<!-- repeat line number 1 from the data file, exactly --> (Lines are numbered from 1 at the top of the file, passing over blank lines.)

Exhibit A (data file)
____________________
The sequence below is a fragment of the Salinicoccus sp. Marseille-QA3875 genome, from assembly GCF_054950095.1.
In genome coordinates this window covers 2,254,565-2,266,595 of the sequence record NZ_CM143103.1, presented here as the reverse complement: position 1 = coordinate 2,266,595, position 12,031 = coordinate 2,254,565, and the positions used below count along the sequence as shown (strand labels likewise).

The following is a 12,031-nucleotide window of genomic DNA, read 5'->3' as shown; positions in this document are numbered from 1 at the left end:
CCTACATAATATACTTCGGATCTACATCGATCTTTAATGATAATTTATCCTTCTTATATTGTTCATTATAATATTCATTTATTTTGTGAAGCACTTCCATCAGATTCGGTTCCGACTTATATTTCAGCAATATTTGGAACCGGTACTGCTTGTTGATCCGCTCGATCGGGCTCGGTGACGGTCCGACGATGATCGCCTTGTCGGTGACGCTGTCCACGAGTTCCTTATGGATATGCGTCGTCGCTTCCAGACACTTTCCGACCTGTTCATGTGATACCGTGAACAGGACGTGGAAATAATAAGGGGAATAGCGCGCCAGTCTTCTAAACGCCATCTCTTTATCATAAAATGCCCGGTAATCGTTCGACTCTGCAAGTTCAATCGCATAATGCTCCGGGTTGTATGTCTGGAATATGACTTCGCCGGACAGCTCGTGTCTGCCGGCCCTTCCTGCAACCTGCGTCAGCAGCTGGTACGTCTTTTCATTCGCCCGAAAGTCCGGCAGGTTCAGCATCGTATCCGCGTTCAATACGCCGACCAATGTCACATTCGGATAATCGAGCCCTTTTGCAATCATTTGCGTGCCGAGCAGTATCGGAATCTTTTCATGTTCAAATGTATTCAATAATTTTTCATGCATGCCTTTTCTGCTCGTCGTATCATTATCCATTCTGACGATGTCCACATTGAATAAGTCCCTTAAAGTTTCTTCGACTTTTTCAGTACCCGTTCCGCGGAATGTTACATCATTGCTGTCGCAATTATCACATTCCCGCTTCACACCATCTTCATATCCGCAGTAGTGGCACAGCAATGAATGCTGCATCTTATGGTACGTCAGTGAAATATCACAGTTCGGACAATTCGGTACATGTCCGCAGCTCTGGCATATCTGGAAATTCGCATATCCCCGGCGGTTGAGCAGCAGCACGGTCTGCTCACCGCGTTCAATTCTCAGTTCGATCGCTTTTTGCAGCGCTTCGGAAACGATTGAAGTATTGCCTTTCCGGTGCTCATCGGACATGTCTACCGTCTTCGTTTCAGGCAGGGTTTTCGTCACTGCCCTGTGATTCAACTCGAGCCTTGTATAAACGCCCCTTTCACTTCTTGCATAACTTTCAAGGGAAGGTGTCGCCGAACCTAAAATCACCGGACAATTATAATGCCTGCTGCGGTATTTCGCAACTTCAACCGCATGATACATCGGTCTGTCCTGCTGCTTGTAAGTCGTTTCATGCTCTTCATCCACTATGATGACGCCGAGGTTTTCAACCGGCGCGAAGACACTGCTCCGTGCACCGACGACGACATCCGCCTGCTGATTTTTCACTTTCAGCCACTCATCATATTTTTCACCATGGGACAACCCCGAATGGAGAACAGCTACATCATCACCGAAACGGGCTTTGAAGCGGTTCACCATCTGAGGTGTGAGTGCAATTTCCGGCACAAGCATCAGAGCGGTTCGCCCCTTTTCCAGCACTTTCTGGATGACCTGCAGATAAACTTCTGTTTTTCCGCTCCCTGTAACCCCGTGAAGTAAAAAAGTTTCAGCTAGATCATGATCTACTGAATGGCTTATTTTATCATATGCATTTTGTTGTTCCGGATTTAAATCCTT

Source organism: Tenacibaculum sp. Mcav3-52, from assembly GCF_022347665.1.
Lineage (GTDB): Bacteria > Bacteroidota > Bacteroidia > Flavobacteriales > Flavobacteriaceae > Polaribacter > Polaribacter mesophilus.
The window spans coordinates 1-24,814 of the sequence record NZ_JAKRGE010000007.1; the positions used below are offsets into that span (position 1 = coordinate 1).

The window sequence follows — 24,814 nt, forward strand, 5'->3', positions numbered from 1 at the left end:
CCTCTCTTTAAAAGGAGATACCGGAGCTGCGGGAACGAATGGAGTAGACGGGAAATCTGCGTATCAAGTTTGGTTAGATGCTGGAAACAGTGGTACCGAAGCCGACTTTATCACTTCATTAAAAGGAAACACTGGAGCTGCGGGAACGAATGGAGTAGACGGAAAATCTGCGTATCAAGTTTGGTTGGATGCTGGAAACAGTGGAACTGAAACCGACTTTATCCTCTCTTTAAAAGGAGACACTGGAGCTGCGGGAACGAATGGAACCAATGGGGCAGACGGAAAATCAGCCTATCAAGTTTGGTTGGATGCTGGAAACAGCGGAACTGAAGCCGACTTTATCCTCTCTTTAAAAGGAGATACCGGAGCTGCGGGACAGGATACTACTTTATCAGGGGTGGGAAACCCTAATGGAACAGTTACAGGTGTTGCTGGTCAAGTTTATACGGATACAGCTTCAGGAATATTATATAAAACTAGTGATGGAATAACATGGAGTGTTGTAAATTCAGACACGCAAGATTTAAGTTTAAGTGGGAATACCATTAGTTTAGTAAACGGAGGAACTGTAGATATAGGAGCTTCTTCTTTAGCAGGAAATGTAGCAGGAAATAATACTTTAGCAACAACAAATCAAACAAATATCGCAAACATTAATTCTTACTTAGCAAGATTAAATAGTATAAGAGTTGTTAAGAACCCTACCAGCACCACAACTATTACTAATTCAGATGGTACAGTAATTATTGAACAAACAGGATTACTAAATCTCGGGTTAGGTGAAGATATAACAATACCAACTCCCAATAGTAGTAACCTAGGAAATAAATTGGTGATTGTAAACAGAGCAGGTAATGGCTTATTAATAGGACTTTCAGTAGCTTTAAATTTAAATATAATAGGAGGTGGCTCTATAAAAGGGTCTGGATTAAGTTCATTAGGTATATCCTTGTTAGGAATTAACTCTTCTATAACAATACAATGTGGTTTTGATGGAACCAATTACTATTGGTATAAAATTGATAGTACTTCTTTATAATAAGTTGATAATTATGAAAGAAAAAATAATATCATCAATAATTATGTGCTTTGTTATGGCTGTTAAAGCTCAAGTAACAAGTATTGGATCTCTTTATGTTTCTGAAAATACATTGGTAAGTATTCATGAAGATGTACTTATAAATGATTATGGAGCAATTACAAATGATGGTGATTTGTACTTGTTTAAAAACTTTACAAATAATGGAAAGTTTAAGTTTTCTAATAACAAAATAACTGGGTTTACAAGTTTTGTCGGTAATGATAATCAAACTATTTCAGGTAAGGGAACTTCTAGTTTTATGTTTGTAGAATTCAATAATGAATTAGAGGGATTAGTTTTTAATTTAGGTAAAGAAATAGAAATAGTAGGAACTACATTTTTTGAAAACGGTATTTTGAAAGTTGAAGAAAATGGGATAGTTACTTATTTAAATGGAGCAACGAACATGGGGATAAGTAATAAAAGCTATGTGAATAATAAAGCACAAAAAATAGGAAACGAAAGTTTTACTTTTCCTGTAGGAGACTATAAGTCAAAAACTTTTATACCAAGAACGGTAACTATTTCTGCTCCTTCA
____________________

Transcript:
The sequence below is a fragment of the Salinicoccus sp. Marseille-QA3875 genome, from assembly GCF_054950095.1.